Over the years, the developments in the Capital city have been directly proportional to the pollution levels. Delhi has been consistently alerted for the escalating levels of pollution. On Thursday, the Delhi government faced criticism from the Delhi High Court for not taking any precautions despite alarming pollution levels.
The decision came after the Centre for Science and Environment (CSE) presented a report showing the sevenfold surge in Delhi’s air pollution from October 1. Last year, the WHO also announced Delhi as one of the world’s most polluted cities in its report.
Considering the pollution threat, the Delhi government announced an odd/even number policy, with effect from January 1, where private cars with odd numbers like 1,3,5,7 and 9 will be on road on odd days like Monday, Wednesday and Friday, while cars with even digits like 0,2,4,6 and 8 will be out on road on even days like Tuesday, Thursday and Saturday. For Sunday, the rule is uncertain.
Synonymous to road space rationing, the policy isn’t new. It has been implemented in many other countries including Beijing, Paris and Mexico City. And what can’t be denied are the challenges it encounters. The same policy has undergone many difficulties in foreign countries as well, but the accomplishment of such policies requires proper planning.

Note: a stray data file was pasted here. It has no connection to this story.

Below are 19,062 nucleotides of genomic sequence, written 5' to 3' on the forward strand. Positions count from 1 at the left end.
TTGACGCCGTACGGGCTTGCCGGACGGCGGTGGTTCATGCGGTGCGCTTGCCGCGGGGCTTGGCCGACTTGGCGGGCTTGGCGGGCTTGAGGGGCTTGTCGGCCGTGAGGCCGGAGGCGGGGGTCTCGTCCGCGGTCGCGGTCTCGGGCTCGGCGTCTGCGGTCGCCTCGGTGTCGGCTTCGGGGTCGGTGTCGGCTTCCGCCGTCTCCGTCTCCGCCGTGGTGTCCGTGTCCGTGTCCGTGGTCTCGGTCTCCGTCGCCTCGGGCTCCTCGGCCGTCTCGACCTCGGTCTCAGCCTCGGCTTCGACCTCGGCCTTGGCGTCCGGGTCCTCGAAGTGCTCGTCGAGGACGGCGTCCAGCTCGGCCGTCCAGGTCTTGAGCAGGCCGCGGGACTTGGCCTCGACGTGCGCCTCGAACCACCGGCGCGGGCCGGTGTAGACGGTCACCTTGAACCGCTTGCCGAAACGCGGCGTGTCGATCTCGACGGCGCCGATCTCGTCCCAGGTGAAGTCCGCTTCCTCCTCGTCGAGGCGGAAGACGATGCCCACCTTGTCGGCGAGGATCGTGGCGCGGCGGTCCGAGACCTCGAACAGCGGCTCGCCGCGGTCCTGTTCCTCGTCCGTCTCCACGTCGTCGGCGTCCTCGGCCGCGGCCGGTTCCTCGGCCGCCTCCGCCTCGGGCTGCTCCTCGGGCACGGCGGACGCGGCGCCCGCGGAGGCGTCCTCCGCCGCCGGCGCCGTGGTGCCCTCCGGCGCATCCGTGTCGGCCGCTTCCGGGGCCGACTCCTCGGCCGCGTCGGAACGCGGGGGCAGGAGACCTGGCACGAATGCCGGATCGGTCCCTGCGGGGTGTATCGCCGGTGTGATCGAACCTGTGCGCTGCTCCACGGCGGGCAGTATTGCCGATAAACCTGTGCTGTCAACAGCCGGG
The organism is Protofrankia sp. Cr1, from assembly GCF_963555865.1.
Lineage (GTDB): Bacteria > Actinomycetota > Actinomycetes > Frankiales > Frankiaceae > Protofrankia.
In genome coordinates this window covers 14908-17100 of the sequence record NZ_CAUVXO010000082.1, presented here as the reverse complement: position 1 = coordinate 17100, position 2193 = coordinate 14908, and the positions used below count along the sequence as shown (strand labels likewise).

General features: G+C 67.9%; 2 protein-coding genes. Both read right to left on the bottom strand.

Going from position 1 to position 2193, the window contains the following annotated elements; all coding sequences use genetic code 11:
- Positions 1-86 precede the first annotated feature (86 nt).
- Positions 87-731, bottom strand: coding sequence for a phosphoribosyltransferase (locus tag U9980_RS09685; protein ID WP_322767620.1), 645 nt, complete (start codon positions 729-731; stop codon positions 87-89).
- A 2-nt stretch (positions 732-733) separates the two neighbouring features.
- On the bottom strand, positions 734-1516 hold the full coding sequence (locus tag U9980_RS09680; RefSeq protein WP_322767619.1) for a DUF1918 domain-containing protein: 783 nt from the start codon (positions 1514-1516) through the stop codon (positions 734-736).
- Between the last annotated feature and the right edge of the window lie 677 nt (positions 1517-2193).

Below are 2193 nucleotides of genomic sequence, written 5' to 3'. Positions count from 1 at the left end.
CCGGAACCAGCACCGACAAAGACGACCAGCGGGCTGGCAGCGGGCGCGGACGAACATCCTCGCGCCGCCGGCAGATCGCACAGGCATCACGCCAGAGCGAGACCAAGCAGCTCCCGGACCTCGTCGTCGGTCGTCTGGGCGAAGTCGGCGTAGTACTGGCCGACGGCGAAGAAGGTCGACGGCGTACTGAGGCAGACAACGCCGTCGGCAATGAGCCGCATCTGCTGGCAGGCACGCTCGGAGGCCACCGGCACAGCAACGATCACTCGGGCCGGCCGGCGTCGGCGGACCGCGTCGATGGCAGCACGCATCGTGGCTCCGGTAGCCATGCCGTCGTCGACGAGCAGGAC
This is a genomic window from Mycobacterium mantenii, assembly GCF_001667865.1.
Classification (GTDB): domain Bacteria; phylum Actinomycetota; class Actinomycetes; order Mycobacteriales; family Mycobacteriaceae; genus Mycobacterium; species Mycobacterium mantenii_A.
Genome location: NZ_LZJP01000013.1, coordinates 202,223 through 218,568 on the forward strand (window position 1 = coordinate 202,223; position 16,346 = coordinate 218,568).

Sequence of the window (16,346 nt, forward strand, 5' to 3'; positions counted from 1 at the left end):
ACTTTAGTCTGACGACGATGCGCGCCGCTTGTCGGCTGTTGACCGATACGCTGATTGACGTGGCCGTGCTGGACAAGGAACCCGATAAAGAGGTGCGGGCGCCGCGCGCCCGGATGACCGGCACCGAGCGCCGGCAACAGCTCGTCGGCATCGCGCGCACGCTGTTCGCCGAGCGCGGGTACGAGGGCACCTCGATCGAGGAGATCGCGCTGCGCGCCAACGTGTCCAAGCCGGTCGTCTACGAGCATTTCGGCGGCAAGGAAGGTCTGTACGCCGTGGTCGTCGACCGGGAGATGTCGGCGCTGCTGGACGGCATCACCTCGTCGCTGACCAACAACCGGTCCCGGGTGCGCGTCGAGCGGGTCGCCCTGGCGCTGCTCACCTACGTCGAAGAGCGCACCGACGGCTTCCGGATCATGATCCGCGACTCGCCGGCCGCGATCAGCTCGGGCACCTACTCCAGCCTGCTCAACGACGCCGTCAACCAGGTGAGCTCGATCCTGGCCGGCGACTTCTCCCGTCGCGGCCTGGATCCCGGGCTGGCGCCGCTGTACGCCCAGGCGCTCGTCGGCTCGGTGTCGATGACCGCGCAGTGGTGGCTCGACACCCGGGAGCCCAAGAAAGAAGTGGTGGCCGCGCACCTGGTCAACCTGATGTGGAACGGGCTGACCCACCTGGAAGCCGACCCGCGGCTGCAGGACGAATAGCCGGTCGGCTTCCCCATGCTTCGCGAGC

Undoubtedly, the decision by the Delhi government was too sudden. If the cars on the road need to be reduced, then it requires a proper and effective public transport system for people. The woman safety in the public transport is still a concern. Is it competent enough to accommodate many people?
Besides, nothing is possible unless the citizens help the government in curbing pollution. This is a worldwide cause to worry and a mission that needs to be accomplished without indulging or making any political vendetta. For this, most importantly, people need to be educated about the harmful effects of the particulate matter (PM) 2.5 and PM 10 found in the atmosphere and the various ways it can be reduced.
Particulate Matter (PM) is a liquid matter in the atmosphere that affects the human health and causes respiratory problems in people, especially among children and elderly people with a weaker immune system. It consists of aerosols, smoke, ash, dust and pollen.
Apart from the educated people, there are many people who still aren’t aware of other causes of pollution like burning of leaves, waste materials and plastic. Cleanliness is also necessary to avoid pollution.
Monitoring of pollution levels on a regular basis is mandatory so that the areas with more pollution levels can be given more attention.
To make people understand better, a heavy penalty should levy on people not obeying the traffic rules and ignoring the odd/even policy.
But the big question: will the politician and elite class be able to leave their cars and use public transport? Or will this policy lead to the purchase of more even or odd number cars? It’s time to wait and watch as this is a testing period for the Kejriwal government.